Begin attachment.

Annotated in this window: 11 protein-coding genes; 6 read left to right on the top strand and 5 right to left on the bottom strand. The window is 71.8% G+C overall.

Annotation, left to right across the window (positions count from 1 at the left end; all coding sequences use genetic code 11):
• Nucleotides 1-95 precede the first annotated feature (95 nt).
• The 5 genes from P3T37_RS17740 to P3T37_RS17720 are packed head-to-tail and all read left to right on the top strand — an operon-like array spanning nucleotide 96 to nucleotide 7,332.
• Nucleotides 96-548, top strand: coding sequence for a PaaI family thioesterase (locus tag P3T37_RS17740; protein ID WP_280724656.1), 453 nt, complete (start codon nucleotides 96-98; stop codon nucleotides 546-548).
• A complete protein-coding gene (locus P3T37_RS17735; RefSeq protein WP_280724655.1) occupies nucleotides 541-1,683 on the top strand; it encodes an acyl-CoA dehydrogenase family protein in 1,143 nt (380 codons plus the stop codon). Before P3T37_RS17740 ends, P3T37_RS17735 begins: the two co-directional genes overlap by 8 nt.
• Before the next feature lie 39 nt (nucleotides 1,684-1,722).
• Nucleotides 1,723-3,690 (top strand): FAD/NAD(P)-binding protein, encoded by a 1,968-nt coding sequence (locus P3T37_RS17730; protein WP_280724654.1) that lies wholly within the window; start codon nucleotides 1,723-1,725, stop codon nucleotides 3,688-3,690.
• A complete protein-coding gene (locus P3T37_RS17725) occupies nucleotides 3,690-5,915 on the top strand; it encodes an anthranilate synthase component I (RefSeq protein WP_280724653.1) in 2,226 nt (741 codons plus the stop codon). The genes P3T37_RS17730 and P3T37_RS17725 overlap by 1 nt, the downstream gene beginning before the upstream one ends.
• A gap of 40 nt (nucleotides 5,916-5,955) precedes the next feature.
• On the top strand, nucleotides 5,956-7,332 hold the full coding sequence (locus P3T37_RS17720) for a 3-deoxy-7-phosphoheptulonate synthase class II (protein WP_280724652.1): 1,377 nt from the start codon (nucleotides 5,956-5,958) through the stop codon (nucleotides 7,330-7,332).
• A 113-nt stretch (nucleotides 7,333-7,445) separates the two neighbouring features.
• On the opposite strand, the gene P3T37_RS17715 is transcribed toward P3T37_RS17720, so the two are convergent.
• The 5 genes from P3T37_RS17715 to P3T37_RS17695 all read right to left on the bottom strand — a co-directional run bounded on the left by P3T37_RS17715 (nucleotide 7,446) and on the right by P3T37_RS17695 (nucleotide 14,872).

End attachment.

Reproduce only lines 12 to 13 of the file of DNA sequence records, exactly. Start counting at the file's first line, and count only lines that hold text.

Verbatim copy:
• A 113-nt stretch (nucleotides 7,333-7,445) separates the two neighbouring features.
• On the opposite strand, the gene P3T37_RS17715 is transcribed toward P3T37_RS17720, so the two are convergent.